Rising rates of induction and caesarean
In high-income countries, rates of induction of labour and caesarean section (CS) are rising at an alarming rate. In Australia, almost 1 in 2 women having their first baby will be induced (45%) (AIHW, 2020a) – while more than 1 in 3 will experience CS (37%) (AIHW, 2020b). While planned vaginal birth after caesarean (VBAC) is a safe choice for most women, the rate of successful VBAC in Australia remains low (12%) (AIHW, 2020b). The recent Australian Atlas on Variation in Healthcare reported that about half of CS performed at < 39 weeks’ gestation had no medical or obstetric indication for the surgical procedure (ACSQHC, 2021). The few studies on women’s experiences of decision-making about induction report women are not actively involved in the decision (Coates et al., 2021). The International Federation of Gynaecology and Obstetrics suggests that “properly informing” women about the risks and benefits of CS would effectively reduce CS (Visser et al., 2018).
Shared decision making
Shared decision making (SDM) is a process where clinicians facilitate people to reach “evidence-informed and value-congruent” decisions about their healthcare (Grad et al., 2017, p.682). In other words, a semi-structured conversation that includes explanation of the problem, the risks and benefits of different options, the woman’s desires and circumstances, and the provider’s recommendations (Legare et al., 2018). SDM is particularly important when the difference between risks and benefits of available options is marginal (Grad et al., 2017); as is often the case for induction of labour and planned CS (Coates et al, 2021, Coates et al., 2020).
Shared decision making and caesarean section
Researchers wanted to find out what is known about SDM and planned CS. Specifically, Coates et al. (2020) were interested in:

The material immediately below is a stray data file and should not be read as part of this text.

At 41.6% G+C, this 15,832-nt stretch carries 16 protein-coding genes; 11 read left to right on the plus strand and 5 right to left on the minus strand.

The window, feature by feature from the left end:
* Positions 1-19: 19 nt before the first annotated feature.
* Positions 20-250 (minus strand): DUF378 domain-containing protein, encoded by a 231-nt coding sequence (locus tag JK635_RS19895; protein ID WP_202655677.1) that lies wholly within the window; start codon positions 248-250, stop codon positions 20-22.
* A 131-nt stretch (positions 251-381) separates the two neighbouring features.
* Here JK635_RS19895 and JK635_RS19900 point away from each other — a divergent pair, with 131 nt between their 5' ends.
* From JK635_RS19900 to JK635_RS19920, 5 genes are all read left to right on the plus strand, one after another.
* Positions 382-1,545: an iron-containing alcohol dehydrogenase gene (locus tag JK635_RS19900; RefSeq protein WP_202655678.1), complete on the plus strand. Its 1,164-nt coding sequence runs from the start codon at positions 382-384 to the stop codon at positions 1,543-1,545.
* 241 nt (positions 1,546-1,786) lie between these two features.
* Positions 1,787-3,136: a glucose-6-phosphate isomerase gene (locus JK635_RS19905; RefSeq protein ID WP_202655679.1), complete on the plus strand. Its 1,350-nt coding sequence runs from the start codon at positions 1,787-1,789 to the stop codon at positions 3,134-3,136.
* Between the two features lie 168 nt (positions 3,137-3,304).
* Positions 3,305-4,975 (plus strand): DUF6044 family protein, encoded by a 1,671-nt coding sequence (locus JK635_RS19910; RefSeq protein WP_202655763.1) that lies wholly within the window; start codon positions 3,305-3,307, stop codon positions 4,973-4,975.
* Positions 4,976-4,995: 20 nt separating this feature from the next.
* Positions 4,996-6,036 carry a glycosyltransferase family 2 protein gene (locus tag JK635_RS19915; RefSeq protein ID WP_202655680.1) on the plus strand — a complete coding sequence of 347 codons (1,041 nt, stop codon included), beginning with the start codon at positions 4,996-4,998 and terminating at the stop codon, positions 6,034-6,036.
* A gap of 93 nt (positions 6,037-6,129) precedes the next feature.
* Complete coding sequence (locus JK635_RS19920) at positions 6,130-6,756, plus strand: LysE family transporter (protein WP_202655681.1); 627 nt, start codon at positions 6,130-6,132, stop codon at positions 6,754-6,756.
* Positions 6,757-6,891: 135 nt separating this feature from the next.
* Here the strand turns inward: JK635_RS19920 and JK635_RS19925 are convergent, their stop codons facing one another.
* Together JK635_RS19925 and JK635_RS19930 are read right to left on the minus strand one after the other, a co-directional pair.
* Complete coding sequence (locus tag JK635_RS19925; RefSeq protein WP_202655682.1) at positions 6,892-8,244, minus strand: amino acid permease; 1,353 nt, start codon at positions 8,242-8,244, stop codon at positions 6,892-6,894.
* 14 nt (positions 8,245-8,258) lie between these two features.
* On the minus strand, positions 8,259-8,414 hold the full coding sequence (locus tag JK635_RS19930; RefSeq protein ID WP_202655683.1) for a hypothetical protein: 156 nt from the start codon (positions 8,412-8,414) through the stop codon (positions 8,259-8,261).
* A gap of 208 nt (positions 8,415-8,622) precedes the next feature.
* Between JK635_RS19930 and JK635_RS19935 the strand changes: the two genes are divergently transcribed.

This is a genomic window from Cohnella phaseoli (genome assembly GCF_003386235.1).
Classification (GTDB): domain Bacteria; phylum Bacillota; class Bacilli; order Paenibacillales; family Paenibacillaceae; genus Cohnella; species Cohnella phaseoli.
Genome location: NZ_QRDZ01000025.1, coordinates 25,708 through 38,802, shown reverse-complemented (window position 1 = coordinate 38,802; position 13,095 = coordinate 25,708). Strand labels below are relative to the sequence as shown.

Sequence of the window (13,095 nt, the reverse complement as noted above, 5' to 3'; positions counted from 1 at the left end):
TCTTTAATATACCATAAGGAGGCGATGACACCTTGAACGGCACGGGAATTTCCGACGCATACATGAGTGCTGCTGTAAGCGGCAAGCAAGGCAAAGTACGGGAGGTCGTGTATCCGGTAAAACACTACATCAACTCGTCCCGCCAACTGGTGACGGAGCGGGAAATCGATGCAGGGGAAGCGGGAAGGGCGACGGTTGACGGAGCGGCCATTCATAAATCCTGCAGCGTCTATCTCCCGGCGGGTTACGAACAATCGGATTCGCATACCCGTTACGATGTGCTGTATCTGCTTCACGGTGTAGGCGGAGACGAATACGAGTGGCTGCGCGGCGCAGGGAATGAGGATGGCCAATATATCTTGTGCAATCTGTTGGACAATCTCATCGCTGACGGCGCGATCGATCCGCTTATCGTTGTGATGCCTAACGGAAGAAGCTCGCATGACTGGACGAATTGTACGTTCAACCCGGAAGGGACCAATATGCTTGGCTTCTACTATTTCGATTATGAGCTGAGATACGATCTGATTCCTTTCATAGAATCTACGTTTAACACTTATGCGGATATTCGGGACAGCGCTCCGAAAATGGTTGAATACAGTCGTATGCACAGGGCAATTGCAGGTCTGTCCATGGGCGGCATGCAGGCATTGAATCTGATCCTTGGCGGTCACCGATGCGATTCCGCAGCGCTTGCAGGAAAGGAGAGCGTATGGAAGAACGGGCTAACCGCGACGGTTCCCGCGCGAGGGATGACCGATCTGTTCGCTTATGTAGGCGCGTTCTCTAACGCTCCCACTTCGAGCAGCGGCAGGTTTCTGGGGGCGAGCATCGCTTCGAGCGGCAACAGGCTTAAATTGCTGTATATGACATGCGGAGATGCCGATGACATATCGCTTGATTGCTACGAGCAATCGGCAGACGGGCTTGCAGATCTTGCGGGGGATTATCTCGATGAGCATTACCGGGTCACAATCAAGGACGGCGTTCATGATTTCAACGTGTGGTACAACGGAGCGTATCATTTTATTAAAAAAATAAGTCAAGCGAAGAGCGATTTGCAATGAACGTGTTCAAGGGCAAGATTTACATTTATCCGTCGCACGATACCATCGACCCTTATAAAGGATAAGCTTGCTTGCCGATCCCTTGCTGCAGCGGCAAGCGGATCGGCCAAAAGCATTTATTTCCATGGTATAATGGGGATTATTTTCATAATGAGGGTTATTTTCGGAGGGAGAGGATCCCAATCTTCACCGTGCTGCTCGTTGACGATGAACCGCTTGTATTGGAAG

- what women need to make informed decisions;
- what women know about the risks and benefits of CS;
- what interventions works to facilitate informed decision-making; and
- what clinicians think about SDM.
The authors used key terms and a list of criteria to systematically search the literature. They included studies in their review that addressed the research aims and were either quantitative research (measurements and statistics) or qualitative research (participant accounts and experiences). The researchers then used an assessment tool to rate the quality of the studies included in the review.
Coates et al. (2020) review included 34 studies. Most studies were about women’s experiences of decision-making (22 studies), many were about where women source information to make decisions (11 studies), some were about women’s knowledge of the risks and benefits of CS (7 studies) or interventions to assist women with decision-making (7 studies), and 6 studies were about clinicians’ perceptions of SDM.
There were two main findings from this review. First, women reported limited SDM in relation to CS, and many did not have the information required to make informed decisions (Coates et al., 2020). Second, while clinicians tended to agree with SDM they acknowledged it rarely occurs in practice (Coates et al., 2020).
Shared decision making and induction
The key findings about limited SDM when planning CS, are echoed in Coates et al. (2021) latest article about induction of labour. Here the researchers analysed women’s accounts (collected through telephone interviews). The findings were summarised as:
- women told they needed an induction rather than being offered a choice;
- women had little information and limited/no discussion about pros and cons;